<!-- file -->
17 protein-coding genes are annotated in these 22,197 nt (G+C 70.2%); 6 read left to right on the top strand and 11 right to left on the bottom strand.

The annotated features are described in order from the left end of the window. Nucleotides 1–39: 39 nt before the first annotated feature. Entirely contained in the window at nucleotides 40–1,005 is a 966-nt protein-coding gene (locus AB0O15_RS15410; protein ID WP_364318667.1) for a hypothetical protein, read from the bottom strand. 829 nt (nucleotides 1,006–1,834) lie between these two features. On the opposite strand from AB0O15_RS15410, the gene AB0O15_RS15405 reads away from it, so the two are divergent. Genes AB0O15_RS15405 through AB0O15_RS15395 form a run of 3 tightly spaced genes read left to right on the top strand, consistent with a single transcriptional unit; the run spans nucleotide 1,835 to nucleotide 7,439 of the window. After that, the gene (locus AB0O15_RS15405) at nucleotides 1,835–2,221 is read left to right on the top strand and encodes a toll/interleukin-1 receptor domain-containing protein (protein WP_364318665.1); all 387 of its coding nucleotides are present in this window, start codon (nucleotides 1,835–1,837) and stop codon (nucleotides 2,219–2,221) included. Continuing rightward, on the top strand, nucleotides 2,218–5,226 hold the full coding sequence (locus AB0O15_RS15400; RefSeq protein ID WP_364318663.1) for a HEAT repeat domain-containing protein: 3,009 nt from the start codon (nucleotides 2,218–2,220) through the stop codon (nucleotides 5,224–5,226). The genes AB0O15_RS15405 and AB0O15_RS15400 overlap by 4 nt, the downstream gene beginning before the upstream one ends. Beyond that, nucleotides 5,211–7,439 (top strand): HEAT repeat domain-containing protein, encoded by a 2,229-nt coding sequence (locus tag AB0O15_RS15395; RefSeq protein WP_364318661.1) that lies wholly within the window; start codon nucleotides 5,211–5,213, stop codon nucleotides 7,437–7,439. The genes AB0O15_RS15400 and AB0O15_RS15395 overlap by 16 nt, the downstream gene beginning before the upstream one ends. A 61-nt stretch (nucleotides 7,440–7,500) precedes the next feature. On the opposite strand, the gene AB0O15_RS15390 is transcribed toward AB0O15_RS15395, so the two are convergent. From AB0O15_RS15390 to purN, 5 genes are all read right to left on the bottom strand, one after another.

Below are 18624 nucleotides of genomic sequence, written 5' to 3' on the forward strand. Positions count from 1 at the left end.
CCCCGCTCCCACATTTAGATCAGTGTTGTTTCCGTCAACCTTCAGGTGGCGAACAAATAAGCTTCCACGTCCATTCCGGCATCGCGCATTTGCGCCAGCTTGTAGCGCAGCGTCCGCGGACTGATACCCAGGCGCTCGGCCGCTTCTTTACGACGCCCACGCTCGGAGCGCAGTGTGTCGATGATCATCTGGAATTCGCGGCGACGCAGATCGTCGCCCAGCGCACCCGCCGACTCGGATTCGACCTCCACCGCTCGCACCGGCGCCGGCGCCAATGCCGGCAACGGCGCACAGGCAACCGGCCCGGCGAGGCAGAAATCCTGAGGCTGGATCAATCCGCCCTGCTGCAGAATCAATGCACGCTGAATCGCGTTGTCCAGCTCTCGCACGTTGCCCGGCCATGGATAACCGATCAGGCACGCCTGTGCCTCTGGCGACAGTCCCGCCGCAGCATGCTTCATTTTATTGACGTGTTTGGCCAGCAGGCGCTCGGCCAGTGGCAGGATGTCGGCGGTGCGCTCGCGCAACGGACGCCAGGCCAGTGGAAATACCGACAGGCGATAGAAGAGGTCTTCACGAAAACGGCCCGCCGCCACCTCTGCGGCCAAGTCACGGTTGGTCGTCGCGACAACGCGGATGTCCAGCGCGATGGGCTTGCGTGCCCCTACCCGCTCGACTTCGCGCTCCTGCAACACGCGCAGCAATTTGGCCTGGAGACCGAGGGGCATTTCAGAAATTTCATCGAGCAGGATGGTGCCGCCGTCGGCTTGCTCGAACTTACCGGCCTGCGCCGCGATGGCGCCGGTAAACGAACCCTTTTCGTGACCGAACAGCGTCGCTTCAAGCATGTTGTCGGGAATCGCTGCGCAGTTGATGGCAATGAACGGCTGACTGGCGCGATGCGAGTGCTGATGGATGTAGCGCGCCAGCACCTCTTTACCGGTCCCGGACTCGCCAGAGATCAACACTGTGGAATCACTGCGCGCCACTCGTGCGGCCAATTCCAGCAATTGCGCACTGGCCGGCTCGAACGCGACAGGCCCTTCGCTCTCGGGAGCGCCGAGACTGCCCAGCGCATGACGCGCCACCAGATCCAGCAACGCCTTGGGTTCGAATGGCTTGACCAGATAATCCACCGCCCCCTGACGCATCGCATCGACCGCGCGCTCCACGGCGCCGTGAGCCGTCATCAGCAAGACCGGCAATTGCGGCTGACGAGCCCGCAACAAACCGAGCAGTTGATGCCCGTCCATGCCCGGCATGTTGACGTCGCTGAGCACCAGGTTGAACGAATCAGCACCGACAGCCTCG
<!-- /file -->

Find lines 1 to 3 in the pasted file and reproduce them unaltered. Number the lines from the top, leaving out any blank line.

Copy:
17 protein-coding genes are annotated in these 22,197 nt (G+C 70.2%); 6 read left to right on the top strand and 11 right to left on the bottom strand.

The annotated features are described in order from the left end of the window. Nucleotides 1–39: 39 nt before the first annotated feature. Entirely contained in the window at nucleotides 40–1,005 is a 966-nt protein-coding gene (locus AB0O15_RS15410; protein ID WP_364318667.1) for a hypothetical protein, read from the bottom strand. 829 nt (nucleotides 1,006–1,834) lie between these two features. On the opposite strand from AB0O15_RS15410, the gene AB0O15_RS15405 reads away from it, so the two are divergent. Genes AB0O15_RS15405 through AB0O15_RS15395 form a run of 3 tightly spaced genes read left to right on the top strand, consistent with a single transcriptional unit; the run spans nucleotide 1,835 to nucleotide 7,439 of the window. After that, the gene (locus AB0O15_RS15405) at nucleotides 1,835–2,221 is read left to right on the top strand and encodes a toll/interleukin-1 receptor domain-containing protein (protein WP_364318665.1); all 387 of its coding nucleotides are present in this window, start codon (nucleotides 1,835–1,837) and stop codon (nucleotides 2,219–2,221) included. Continuing rightward, on the top strand, nucleotides 2,218–5,226 hold the full coding sequence (locus AB0O15_RS15400; RefSeq protein ID WP_364318663.1) for a HEAT repeat domain-containing protein: 3,009 nt from the start codon (nucleotides 2,218–2,220) through the stop codon (nucleotides 5,224–5,226). The genes AB0O15_RS15405 and AB0O15_RS15400 overlap by 4 nt, the downstream gene beginning before the upstream one ends. Beyond that, nucleotides 5,211–7,439 (top strand): HEAT repeat domain-containing protein, encoded by a 2,229-nt coding sequence (locus tag AB0O15_RS15395; RefSeq protein WP_364318661.1) that lies wholly within the window; start codon nucleotides 5,211–5,213, stop codon nucleotides 7,437–7,439. The genes AB0O15_RS15400 and AB0O15_RS15395 overlap by 16 nt, the downstream gene beginning before the upstream one ends. A 61-nt stretch (nucleotides 7,440–7,500) precedes the next feature. On the opposite strand, the gene AB0O15_RS15390 is transcribed toward AB0O15_RS15395, so the two are convergent. From AB0O15_RS15390 to purN, 5 genes are all read right to left on the bottom strand, one after another.

Below are 18624 nucleotides of genomic sequence, written 5' to 3' on the forward strand. Positions count from 1 at the left end.